I'm Sorry I Let You Down
A counselor goes to the nurse's office to see a visitor whom he has bonded with.
Allan Crawford was running on the campus as if he was being chased. In reality, he received a call that one of his visitors, a student by the name of Emily Bennett, had an incident involving sinking herself in the pool usually occupied by the college's swim team all with the knowledge that she couldn't swim. He started with a professional composure as he received the call that she wouldn't be able to come visit him or go to her other classes for the day, but he didn't even go through the entire phone conversation before rushing to the nurse's office where he was certain Emily would be.
Once he reached the nurse's office, he kept a professional exterior. He was at the nurse's desk trying to hide a lot of emotions as he asked which room Emily was in. The nurse told him and tried to say something else, but he casually speed walked to the room she was occupying.
Crawford slowly opened the door and was greeted by Emily lying down on the bed with her back towards the door. He couldn't tell if she was awake, but he knew she was damp. He approached her and knelt by the bedside with the knowledge that he was right next to the student he had bonded with for several months.
When Emily first came to his office, it was because she was constantly recommended to speak to someone about her stress to accomplish more, and her doubts in her potential. She denied the need to get help before, but eventually caved when she was reminded that her family wouldn't find out from across the country. She expressed her feelings and, as the meetings continued, he decided to talk to her about what usually goes on in his head. He told himself that it was to seem more human and relatable to Emily, especially since he was still young and at the college for the sake of counseling experience, but he knew all too well that he genuinely enjoyed her company. They eventually socialized innocently every once in a while outside of work and class hours. She seemed like she was improving mentally, so the drowning attempt seemed like a big shock to him.
He hadn't asked about her complete physical state yet, but his worries were enough for him to close his eyes so that he didn't have to wipe his tears.
"Emily? Can you hear me? Please... talk to me," he said, while trying not to sob.
"Mr. Crawford?" a faint feminine voice responded.
"Yes, it's me. And the office is nearly empty. Call me Allan."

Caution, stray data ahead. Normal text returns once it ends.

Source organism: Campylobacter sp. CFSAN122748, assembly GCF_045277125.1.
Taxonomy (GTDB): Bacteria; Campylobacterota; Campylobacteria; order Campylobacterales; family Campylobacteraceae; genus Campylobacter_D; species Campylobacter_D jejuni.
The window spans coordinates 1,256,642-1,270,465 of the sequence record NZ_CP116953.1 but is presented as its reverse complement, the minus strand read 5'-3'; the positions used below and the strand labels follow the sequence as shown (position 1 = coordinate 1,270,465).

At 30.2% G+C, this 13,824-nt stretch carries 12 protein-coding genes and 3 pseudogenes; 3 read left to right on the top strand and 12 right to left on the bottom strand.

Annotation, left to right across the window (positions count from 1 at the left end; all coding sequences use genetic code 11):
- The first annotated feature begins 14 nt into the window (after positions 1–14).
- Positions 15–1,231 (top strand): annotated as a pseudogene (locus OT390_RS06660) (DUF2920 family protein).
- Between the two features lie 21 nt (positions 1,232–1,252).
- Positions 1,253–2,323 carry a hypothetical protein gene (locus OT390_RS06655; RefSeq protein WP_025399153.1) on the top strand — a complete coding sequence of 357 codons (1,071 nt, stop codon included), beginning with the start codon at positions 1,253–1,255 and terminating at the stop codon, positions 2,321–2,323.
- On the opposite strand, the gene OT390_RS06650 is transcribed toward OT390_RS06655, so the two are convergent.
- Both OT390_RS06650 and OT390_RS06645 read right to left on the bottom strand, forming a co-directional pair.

"What are you doing here?"
"Why else? I got a call about it, as did your other teachers, I'm sure, but I wanted to be here for you."
There was a silence that filled the room. Crawford nearly opened his eyes before hearing, "I am so sorry. I know you wanted me to improve."
"Why did you do such a thing?"
"I guess it's those doubts, I don't know. I've tried talking to the teachers before about my worries, but something kept telling me I'd fail my work if I did something different. I thought I'd be used to that by now, but then there's the concern that I'd burden you for the rest of my life. With that concern coming into full view, I figured that if I was going to die anyway from what has been going on, I might as well speed up the process."
After the little speech, Crawford opened his eyes and quickly turned the girl to hug her. He didn't see her reaction, but just felt her relaxed as she was in his arms. He closed his eyes again, but tears poured down his cheeks.
"Emily, you could never be a burden to me. I want to do whatever I can to prove those doubts of yours wrong no matter how long it takes."
"You probably just feel obligated to do so."
"Don't think of me as someone who is helping you just because of his job, Emily. Think of me as your friend who feels grateful for the day you first came in to see me, who is glad he was bold enough to suggest socializing as more than just student and counselor, and who initially wanted to wait 'til you graduated to tell you how much he loves you," he spoke through his sobs.
"Wait, you... actually love me?" the voice asked coated in disbelief.
"Yes, though I understand if you don't feel the same way."
"Well, I care about you a lot and I wanted to be so much better for you. So, I guess the feeling really is mutual."
Though tears were still pouring down the man's face, he smiled as he was still holding on to the woman he loved.
"Please don't leave me," he whispered.
The sweet response of "I would never" seeped into his ears.
As the nurse was watching the scene unfold, another teacher entered the office and stood by the nurse.
"Did he get the notice that she died from secondary drowning?" the teacher asked in a volume so Crawford wouldn't hear.
"I think he's figured it out for himself."